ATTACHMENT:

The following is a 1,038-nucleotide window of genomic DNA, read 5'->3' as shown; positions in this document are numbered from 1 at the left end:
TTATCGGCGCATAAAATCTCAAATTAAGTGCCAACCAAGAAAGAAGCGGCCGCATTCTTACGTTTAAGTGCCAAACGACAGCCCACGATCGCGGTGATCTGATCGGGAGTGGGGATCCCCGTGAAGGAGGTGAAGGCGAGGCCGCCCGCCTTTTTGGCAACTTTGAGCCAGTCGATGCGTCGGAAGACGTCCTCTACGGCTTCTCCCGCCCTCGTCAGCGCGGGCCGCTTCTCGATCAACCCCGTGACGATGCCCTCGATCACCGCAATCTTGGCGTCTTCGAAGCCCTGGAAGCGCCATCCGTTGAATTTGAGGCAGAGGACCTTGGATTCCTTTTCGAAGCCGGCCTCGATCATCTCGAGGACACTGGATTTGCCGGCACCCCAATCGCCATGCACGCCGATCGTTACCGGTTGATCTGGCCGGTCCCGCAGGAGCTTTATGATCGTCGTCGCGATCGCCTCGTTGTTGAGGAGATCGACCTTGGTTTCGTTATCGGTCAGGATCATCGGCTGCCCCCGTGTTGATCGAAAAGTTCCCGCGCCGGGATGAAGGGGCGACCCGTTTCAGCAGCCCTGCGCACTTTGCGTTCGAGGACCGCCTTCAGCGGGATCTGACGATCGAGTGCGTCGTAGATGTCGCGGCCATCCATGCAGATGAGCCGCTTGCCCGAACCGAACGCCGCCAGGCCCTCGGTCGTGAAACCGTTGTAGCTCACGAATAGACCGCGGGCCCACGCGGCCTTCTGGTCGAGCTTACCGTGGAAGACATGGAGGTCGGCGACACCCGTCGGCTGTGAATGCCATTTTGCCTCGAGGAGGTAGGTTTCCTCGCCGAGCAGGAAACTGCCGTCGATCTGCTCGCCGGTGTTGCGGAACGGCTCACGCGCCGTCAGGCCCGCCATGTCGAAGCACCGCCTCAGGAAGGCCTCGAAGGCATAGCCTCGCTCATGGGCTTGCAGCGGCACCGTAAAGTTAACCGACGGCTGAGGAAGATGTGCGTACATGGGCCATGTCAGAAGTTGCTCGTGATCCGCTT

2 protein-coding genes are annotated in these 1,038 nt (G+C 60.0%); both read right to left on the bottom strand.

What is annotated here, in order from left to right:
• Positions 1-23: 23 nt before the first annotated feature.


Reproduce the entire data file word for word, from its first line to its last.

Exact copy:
The following is a 1,038-nucleotide window of genomic DNA, read 5'->3' as shown; positions in this document are numbered from 1 at the left end:
TTATCGGCGCATAAAATCTCAAATTAAGTGCCAACCAAGAAAGAAGCGGCCGCATTCTTACGTTTAAGTGCCAAACGACAGCCCACGATCGCGGTGATCTGATCGGGAGTGGGGATCCCCGTGAAGGAGGTGAAGGCGAGGCCGCCCGCCTTTTTGGCAACTTTGAGCCAGTCGATGCGTCGGAAGACGTCCTCTACGGCTTCTCCCGCCCTCGTCAGCGCGGGCCGCTTCTCGATCAACCCCGTGACGATGCCCTCGATCACCGCAATCTTGGCGTCTTCGAAGCCCTGGAAGCGCCATCCGTTGAATTTGAGGCAGAGGACCTTGGATTCCTTTTCGAAGCCGGCCTCGATCATCTCGAGGACACTGGATTTGCCGGCACCCCAATCGCCATGCACGCCGATCGTTACCGGTTGATCTGGCCGGTCCCGCAGGAGCTTTATGATCGTCGTCGCGATCGCCTCGTTGTTGAGGAGATCGACCTTGGTTTCGTTATCGGTCAGGATCATCGGCTGCCCCCGTGTTGATCGAAAAGTTCCCGCGCCGGGATGAAGGGGCGACCCGTTTCAGCAGCCCTGCGCACTTTGCGTTCGAGGACCGCCTTCAGCGGGATCTGACGATCGAGTGCGTCGTAGATGTCGCGGCCATCCATGCAGATGAGCCGCTTGCCCGAACCGAACGCCGCCAGGCCCTCGGTCGTGAAACCGTTGTAGCTCACGAATAGACCGCGGGCCCACGCGGCCTTCTGGTCGAGCTTACCGTGGAAGACATGGAGGTCGGCGACACCCGTCGGCTGTGAATGCCATTTTGCCTCGAGGAGGTAGGTTTCCTCGCCGAGCAGGAAACTGCCGTCGATCTGCTCGCCGGTGTTGCGGAACGGCTCACGCGCCGTCAGGCCCGCCATGTCGAAGCACCGCCTCAGGAAGGCCTCGAAGGCATAGCCTCGCTCATGGGCTTGCAGCGGCACCGTAAAGTTAACCGACGGCTGAGGAAGATGTGCGTACATGGGCCATGTCAGAAGTTGCTCGTGATCCGCTT

2 protein-coding genes are annotated in these 1,038 nt (G+C 60.0%); both read right to left on the bottom strand.

What is annotated here, in order from left to right:
• Positions 1-23: 23 nt before the first annotated feature.